Tyler Reid Nottingham is a Concord, N.C.-based metal worker, creating custom chandeliers and will be one of the artists at the May 31 Kaleidoscope Culture Arts Festival in downtown Kannapolis. Reid will have his metal work and custom comic book themed drinking coasters on sale from 12 p.m. to 4 p.m. Saturday, May 31 in downtown Kannapolis, N.C. The festival is FREE for the public to attend and artists to set up at. E-mail email@example.com for more information.
Nottingham is the owner of Brown Dog Lighting and has always drawn or painted as a child up through his teens but that later tapered off into another art form.
He grew up in China Grove and later joined the Army National Guard and worked full time on helicopters as a sheet metal repairmen. He then went on to apprentice at Copacetic Metal Shaping, where he has been for that past years now.
There, he used his skills and began building industrious lighting and chandeliers.
“I love working with metal. I love welding, grinding, stretching, shrinking, and cutting metal,” he said. “The natural shine that metal gives off is awesome to capture and let that be the final finish. I believe in letting it’s natural beauty stand out instead of covering it up with paint.”
His studio is located in the Coleman Mill in Concord.
“It’s an amazing place to be in when creating, I get a lot of motivation there,” he said. “The nostalgic feeling you get from an old place like that, the architecture, the energy in the building gives is what I love about it there.”
Here is a bit more information on Nottingham and his art:
What kind of music do you listen to when you work?
“The mood is what determines that! I like to listen to classical music or film scores. I watched a lot of 80’s movies as a kid and it takes me back. But it really relaxes me and makes me more productive. Sometimes I listen to heavy rock and that just pumps me up. I like all music, I try not to judge music based on how it sounds, I just listen. Actually I have been listening to a lot of Lana Del Rey, her music is very comforting, it calms me.”
Where can people see your work?
What’s the most challenging part for you when you are creating new art and how do you work through it? Also, how many pieces of art do you create a month?
“The biggest challenge I face is getting started on a new project. Most people don’t see the trials and tribulations that artists go through. It may look easy or it might seem like an artist can just sling paint on a canvas but it’s very hard to be creative sometimes, a bit boring!”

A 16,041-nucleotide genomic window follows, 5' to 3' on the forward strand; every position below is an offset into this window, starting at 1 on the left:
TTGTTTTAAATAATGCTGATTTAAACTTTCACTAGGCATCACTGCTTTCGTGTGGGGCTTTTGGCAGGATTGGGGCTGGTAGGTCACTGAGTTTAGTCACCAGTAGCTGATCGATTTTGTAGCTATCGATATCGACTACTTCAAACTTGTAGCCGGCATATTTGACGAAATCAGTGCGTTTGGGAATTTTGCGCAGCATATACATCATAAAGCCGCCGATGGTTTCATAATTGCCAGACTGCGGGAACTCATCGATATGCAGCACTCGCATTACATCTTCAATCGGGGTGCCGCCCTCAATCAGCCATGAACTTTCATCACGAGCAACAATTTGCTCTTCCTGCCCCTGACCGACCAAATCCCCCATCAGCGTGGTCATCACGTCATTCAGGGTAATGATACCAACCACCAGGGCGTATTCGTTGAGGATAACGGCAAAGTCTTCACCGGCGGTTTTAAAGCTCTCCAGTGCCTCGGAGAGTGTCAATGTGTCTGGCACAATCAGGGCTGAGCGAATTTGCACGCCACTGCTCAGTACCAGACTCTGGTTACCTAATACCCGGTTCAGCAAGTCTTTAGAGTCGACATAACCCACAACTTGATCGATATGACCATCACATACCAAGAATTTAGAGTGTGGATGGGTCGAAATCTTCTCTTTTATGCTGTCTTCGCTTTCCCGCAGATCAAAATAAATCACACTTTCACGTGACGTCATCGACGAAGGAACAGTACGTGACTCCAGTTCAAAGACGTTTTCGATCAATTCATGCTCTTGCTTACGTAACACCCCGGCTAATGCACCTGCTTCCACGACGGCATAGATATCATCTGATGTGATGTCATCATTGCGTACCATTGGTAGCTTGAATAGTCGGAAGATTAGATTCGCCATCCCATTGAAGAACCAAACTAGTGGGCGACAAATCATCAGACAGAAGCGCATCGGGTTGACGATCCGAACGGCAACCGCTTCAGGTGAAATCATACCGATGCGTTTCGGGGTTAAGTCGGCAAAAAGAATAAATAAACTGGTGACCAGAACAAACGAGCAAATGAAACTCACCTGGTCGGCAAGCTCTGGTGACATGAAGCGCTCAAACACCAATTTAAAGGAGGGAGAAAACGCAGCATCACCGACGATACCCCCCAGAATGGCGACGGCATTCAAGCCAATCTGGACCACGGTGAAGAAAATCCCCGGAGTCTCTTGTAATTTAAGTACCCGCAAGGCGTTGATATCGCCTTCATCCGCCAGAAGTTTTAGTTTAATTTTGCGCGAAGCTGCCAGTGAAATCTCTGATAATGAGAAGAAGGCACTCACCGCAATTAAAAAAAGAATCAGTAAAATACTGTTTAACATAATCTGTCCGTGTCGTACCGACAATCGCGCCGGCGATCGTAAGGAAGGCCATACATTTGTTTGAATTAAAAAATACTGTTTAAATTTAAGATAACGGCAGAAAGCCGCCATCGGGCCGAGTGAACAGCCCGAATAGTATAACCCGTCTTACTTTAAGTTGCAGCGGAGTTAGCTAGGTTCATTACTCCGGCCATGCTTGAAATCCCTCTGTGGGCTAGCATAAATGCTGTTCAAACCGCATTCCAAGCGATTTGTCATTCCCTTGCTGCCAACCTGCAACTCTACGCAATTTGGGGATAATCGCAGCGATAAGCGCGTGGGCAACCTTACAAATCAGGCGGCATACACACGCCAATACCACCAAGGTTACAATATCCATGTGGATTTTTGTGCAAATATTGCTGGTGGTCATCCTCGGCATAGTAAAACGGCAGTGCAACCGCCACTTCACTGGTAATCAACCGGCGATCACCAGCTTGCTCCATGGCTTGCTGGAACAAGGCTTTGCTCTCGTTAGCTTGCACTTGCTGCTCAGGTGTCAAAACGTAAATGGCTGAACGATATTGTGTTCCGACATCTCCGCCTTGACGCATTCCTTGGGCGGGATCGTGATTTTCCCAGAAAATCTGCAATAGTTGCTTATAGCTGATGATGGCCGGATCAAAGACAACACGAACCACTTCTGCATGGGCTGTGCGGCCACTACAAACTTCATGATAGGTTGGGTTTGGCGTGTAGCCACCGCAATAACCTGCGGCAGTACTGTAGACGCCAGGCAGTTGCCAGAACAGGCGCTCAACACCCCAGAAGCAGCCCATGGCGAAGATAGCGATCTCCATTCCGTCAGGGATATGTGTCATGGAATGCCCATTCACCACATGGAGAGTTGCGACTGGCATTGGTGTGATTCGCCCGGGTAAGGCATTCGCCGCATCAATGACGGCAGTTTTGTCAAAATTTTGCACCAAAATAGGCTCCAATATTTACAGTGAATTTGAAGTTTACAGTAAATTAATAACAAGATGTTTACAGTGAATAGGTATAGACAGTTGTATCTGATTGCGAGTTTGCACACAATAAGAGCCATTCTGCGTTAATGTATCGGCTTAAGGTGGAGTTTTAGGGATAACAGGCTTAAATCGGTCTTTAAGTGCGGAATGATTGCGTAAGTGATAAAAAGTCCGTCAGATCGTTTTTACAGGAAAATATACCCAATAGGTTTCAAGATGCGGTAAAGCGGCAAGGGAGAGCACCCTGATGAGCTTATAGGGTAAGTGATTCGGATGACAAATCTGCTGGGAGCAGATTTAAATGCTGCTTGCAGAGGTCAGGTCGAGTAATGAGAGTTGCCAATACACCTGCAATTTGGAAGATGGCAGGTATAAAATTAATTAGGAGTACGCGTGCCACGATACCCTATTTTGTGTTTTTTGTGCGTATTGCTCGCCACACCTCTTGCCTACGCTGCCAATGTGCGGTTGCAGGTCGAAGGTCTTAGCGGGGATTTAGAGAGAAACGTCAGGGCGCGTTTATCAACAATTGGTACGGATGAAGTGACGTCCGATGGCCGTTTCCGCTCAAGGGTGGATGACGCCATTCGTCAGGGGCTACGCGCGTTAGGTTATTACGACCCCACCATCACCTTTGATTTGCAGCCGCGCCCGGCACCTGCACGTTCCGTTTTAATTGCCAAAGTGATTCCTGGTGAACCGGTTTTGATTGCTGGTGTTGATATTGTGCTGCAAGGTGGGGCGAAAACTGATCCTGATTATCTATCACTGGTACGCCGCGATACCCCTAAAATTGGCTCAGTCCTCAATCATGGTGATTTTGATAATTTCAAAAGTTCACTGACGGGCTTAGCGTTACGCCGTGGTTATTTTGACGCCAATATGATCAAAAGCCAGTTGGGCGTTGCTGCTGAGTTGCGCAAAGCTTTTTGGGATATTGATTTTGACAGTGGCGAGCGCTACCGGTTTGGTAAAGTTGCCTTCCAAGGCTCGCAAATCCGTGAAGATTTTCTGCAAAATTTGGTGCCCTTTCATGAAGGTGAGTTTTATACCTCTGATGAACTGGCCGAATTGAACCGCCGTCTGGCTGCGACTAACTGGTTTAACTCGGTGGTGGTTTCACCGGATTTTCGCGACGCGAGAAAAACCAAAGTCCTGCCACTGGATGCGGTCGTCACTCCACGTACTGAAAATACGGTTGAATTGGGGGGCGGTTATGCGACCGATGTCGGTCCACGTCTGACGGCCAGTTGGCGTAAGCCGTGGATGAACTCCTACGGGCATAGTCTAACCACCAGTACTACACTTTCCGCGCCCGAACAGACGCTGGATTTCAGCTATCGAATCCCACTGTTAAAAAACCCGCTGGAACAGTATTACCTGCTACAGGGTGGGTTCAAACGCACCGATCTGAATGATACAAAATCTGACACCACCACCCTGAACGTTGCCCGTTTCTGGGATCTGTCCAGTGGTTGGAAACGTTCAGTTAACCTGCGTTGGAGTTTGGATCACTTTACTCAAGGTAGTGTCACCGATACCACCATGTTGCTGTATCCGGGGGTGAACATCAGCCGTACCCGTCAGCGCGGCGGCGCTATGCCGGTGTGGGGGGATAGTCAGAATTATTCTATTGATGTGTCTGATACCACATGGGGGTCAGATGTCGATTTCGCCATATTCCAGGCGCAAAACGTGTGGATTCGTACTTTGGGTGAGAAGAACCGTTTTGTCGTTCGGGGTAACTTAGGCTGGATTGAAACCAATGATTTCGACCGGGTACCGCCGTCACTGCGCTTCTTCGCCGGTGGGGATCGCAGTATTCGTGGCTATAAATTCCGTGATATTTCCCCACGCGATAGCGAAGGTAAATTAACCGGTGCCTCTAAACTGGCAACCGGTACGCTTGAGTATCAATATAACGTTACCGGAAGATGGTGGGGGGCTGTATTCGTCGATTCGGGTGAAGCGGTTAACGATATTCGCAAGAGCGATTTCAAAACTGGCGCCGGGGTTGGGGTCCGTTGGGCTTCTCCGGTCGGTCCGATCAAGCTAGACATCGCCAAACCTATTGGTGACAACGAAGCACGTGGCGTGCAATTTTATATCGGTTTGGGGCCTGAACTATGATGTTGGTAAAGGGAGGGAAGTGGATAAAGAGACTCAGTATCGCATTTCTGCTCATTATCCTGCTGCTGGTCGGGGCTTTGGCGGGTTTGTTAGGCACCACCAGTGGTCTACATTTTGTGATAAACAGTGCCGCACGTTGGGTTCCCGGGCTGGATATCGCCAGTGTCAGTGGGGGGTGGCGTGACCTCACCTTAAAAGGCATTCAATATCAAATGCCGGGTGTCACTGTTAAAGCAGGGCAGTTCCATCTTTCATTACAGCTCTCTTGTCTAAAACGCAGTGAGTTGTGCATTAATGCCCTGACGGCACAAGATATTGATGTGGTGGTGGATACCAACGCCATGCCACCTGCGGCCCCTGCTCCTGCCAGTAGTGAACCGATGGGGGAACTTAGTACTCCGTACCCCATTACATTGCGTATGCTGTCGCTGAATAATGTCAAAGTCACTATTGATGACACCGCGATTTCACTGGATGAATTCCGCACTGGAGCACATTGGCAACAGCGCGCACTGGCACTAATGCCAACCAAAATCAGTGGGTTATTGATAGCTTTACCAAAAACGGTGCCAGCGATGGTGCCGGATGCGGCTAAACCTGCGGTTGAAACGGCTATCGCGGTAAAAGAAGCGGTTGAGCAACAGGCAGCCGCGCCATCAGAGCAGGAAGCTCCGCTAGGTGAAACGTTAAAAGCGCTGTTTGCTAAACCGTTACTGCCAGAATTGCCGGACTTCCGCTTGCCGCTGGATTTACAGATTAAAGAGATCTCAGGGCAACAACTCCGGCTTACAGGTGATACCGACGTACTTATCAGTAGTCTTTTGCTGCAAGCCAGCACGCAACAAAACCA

“It is awesome doing something that you love and getting something in return for the piece, but sometimes you sit down and look at the canvas or work table and just have to trudge along because you know you’ll get that excitement in the end. I would guess I make somewhere between two and four pieces a month. It depends on the piece and how much time I can make for it.”
What has been your favorite piece you created and why?
“I made a chandelier for Uncle Bucks Restaurant, in Salisbury, as well as doing the glass work on the pendant lamps. The chandelier featured an iron frame with multiple tiers with 64 Patron Bottles hung from largest bottles on the top tiers working their way down the tiers to the smallest size bottles. It was on a large scale and that’s always fun for me. But also, someone gave me a chance to prove myself and I thank Buck for that.”
How have you evolved as an artist and what have you done to help grow as an artist?
“I am 26, I am young. I have learned a lot as a person. I have grown a lot since high school. I have seen a lot. I have always painted or drawn since I can remember but the metal work came later in life. I think a person’s adventures in life will educate them a lot. They choose the path that will teach them the most.”
“I went to college in Florida, joined the Army National Guard as a helicopter mechanic but worked full time in Salisbury as a sheet metal repairer. Got married in 2010, I have an awesome wife that keeps me grounded and under control and three dogs, one of which is the inspiration of the business name.”
“Then I found a job apprenticing with a metal smith. I have been working there close to two years now. That is where I got all the knowledge about working metal. That is what led me to start building industrious lamps and chandeliers.”
What are some art projects you would like to tackle in the future?
“I want to build a large chandelier using blue mason jars, a central light shining through the blue seems like a good idea in my head. There’s another idea I have of making the shape of an old bomb and making a lamp that will stand on feet like the bomb is sitting upright on it’s bottom. I like old nostalgic stuff. I am also making a lot of drink coasters using old comic book pages. They are really cool!”
“I love building on a large scale. I love over building stuff to withstand a hurricane. I want to meet someone that wants me to make a 300 or 400 wine bottle chandelier for a barn or large open space. That would be the best.”